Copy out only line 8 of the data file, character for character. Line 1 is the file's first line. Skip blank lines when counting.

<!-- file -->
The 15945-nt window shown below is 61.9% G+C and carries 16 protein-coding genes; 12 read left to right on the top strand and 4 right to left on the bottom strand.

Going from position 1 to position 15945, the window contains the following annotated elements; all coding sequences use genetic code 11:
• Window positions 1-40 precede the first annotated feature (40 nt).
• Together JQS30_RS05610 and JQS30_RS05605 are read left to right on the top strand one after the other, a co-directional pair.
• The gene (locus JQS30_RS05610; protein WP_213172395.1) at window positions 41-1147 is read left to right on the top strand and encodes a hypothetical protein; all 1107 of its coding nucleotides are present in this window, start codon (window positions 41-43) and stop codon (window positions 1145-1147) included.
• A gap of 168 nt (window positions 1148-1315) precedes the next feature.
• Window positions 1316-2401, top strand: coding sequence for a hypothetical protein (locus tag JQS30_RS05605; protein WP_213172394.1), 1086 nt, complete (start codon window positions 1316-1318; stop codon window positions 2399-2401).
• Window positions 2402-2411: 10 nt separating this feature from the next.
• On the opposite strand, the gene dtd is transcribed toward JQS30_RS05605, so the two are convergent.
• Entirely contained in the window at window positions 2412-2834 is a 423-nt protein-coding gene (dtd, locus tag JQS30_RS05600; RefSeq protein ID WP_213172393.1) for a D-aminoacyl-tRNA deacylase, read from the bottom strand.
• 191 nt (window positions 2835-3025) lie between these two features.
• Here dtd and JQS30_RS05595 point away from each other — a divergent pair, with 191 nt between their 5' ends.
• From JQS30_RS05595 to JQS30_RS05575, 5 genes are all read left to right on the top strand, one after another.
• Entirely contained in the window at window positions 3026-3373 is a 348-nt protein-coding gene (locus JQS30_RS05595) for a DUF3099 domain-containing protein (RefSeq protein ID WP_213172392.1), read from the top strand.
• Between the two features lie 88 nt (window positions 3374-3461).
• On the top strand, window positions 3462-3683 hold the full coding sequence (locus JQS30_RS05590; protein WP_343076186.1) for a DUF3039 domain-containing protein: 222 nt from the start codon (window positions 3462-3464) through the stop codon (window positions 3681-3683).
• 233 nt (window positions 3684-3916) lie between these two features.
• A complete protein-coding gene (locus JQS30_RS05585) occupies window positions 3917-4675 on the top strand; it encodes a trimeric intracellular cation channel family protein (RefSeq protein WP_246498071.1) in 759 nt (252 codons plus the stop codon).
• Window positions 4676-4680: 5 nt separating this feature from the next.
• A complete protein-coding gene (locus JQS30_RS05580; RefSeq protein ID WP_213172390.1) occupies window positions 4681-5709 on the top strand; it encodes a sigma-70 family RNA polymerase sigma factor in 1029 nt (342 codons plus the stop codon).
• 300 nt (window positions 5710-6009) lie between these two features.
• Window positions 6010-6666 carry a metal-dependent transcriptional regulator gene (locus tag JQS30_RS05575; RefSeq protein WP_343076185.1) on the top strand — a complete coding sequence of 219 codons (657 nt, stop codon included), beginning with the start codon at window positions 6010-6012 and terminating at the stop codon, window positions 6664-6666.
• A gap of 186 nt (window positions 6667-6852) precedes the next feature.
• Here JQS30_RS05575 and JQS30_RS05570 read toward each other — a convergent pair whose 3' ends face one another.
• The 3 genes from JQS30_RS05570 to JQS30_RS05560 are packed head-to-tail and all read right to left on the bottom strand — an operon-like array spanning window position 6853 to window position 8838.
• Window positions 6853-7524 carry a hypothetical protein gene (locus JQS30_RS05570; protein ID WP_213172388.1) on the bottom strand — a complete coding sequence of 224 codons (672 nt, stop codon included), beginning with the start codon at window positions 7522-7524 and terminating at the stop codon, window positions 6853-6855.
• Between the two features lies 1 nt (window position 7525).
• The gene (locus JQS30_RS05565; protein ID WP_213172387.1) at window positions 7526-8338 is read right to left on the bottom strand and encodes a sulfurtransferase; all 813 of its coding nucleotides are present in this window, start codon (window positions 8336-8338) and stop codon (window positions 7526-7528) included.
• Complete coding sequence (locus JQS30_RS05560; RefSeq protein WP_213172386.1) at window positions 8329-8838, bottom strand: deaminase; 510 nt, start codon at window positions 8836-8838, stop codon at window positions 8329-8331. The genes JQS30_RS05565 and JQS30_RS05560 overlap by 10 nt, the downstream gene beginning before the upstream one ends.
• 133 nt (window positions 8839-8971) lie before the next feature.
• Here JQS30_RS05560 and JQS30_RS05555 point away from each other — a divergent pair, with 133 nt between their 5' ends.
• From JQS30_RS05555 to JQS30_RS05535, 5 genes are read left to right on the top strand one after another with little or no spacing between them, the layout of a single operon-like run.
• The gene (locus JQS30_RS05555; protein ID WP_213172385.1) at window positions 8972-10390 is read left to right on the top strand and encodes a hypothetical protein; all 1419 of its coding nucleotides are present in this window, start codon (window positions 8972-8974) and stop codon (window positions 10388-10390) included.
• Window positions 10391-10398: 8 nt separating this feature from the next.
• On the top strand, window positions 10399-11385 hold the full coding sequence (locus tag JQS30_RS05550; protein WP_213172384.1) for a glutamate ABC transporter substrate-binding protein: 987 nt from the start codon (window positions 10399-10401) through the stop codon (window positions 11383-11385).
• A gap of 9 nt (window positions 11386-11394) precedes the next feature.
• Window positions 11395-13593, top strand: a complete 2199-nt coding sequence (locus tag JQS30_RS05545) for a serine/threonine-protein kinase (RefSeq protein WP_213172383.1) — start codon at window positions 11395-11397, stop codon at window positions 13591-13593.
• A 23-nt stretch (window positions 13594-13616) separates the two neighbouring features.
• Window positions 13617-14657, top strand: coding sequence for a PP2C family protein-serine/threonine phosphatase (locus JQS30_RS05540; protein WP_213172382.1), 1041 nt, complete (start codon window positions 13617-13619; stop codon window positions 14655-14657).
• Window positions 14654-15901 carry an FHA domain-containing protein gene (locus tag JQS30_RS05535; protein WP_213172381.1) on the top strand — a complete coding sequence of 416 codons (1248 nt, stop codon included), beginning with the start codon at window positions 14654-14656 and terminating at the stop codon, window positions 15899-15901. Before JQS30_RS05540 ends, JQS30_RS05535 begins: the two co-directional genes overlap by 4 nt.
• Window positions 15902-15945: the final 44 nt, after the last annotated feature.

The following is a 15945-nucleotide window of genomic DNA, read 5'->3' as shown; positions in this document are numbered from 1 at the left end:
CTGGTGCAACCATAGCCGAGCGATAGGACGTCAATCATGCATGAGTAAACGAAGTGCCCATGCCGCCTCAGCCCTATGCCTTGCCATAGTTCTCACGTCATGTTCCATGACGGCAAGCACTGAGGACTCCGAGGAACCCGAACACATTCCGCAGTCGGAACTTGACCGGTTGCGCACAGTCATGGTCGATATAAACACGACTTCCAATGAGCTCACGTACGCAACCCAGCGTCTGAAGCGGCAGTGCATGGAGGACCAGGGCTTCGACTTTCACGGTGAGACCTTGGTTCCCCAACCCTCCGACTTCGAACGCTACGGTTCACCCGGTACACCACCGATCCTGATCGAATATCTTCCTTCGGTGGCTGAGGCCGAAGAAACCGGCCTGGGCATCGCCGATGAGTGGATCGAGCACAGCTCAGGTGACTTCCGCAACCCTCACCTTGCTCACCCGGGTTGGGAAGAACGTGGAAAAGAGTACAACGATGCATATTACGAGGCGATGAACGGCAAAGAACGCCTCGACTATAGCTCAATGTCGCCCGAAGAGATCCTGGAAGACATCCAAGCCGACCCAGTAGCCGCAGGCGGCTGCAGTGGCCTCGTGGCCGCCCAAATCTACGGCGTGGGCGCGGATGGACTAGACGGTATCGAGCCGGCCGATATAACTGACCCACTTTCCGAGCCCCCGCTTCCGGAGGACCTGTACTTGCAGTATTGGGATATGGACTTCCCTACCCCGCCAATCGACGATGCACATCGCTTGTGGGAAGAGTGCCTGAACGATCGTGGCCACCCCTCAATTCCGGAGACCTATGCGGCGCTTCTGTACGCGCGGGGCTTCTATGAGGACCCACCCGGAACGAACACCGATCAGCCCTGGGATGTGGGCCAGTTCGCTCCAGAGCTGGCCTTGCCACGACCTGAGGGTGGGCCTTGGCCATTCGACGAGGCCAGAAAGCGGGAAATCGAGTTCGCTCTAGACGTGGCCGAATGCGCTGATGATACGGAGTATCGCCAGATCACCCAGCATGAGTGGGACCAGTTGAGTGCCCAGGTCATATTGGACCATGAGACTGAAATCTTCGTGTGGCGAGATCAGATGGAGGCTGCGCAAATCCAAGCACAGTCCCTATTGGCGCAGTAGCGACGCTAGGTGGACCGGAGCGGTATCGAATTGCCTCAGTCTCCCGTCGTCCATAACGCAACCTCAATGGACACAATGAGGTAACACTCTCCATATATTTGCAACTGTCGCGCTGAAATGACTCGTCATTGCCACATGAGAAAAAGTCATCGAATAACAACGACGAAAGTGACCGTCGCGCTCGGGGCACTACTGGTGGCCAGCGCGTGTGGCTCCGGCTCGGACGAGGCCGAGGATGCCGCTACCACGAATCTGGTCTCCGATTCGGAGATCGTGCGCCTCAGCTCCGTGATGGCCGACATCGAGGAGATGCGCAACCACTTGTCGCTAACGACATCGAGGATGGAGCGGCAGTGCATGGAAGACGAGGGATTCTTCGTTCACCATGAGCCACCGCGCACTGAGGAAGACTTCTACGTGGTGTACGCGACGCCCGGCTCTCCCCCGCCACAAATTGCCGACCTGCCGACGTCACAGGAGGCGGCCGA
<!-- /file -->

• Window positions 2402-2411: 10 nt separating this feature from the next.